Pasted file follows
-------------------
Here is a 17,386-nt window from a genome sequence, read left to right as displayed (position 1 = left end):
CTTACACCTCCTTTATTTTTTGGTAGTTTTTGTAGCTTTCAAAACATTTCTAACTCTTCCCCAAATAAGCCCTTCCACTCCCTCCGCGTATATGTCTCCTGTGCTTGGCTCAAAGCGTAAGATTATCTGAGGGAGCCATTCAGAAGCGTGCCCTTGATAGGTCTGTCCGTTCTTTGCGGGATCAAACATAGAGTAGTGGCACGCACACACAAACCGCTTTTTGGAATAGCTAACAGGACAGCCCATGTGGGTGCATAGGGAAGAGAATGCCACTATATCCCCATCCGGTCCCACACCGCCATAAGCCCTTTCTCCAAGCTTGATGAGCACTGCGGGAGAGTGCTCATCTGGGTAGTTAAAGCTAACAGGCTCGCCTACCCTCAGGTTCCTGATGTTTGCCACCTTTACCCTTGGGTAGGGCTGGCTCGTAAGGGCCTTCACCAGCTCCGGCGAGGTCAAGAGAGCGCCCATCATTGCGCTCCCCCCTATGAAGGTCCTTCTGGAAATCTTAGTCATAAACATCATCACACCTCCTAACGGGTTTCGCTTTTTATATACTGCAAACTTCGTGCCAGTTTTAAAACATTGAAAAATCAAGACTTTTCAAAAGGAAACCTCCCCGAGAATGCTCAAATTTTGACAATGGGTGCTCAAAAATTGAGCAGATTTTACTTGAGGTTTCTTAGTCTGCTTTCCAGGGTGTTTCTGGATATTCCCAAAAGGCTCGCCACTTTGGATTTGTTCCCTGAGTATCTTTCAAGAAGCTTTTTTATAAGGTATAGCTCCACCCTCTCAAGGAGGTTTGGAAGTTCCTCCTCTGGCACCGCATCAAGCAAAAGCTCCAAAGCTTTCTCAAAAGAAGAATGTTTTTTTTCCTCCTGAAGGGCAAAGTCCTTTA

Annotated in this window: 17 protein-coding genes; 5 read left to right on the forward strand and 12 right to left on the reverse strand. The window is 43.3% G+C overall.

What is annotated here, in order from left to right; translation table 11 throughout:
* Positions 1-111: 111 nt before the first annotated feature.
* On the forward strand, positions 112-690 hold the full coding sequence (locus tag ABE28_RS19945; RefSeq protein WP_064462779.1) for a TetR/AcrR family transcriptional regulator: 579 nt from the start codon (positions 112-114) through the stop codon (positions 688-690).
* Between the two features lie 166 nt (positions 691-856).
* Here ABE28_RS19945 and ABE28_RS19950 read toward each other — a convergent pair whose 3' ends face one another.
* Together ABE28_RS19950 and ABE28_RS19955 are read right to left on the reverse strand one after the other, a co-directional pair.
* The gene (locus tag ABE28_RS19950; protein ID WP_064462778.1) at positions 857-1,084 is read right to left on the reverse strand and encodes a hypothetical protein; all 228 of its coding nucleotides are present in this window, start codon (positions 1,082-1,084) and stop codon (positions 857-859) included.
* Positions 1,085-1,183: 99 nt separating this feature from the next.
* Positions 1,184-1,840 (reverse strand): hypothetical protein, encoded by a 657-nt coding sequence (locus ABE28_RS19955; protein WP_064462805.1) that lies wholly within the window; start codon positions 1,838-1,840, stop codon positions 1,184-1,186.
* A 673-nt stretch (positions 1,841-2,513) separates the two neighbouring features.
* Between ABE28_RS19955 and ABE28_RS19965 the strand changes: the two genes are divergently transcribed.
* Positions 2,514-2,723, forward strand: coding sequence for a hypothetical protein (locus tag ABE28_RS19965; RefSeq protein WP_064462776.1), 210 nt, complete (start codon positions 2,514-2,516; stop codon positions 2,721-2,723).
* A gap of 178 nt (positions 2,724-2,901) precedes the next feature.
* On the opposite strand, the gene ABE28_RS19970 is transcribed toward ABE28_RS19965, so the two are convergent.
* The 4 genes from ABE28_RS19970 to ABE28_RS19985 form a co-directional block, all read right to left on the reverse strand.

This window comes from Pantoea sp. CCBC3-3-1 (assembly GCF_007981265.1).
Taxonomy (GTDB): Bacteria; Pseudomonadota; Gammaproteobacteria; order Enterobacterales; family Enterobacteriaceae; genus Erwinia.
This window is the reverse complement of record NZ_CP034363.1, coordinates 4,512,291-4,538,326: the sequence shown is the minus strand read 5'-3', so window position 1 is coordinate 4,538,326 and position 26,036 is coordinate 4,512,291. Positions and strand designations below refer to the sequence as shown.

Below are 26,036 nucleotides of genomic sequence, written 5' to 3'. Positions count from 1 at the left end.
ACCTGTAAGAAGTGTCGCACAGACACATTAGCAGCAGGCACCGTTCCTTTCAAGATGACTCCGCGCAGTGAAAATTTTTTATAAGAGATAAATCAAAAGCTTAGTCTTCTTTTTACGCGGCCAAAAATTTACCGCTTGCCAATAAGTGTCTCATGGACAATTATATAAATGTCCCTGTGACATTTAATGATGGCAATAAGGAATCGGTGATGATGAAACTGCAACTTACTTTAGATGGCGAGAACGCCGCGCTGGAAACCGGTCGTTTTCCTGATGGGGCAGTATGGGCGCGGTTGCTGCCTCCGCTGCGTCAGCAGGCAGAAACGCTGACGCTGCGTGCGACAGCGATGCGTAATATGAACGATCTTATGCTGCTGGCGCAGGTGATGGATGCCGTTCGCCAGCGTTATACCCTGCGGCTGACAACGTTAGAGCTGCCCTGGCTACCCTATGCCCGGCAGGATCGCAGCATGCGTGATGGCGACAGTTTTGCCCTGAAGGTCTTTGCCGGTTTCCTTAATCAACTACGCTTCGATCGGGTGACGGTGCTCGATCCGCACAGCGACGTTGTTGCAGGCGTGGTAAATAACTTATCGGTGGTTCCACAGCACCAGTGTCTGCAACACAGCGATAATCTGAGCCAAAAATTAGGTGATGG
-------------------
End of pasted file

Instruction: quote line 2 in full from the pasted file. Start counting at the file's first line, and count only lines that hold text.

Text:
CTTACACCTCCTTTATTTTTTGGTAGTTTTTGTAGCTTTCAAAACATTTCTAACTCTTCCCCAAATAAGCCCTTCCACTCCCTCCGCGTATATGTCTCCTGTGCTTGGCTCAAAGCGTAAGATTATCTGAGGGAGCCATTCAGAAGCGTGCCCTTGATAGGTCTGTCCGTTCTTTGCGGGATCAAACATAGAGTAGTGGCACGCACACACAAACCGCTTTTTGGAATAGCTAACAGGACAGCCCATGTGGGTGCATAGGGAAGAGAATGCCACTATATCCCCATCCGGTCCCACACCGCCATAAGCCCTTTCTCCAAGCTTGATGAGCACTGCGGGAGAGTGCTCATCTGGGTAGTTAAAGCTAACAGGCTCGCCTACCCTCAGGTTCCTGATGTTTGCCACCTTTACCCTTGGGTAGGGCTGGCTCGTAAGGGCCTTCACCAGCTCCGGCGAGGTCAAGAGAGCGCCCATCATTGCGCTCCCCCCTATGAAGGTCCTTCTGGAAATCTTAGTCATAAACATCATCACACCTCCTAACGGGTTTCGCTTTTTATATACTGCAAACTTCGTGCCAGTTTTAAAACATTGAAAAATCAAGACTTTTCAAAAGGAAACCTCCCCGAGAATGCTCAAATTTTGACAATGGGTGCTCAAAAATTGAGCAGATTTTACTTGAGGTTTCTTAGTCTGCTTTCCAGGGTGTTTCTGGATATTCCCAAAAGGCTCGCCACTTTGGATTTGTTCCCTGAGTATCTTTCAAGAAGCTTTTTTATAAGGTATAGCTCCACCCTCTCAAGGAGGTTTGGAAGTTCCTCCTCTGGCACCGCATCAAGCAAAAGCTCCAAAGCTTTCTCAAAAGAAGAATGTTTTTTTTCCTCCTGAAGGGCAAAGTCCTTTA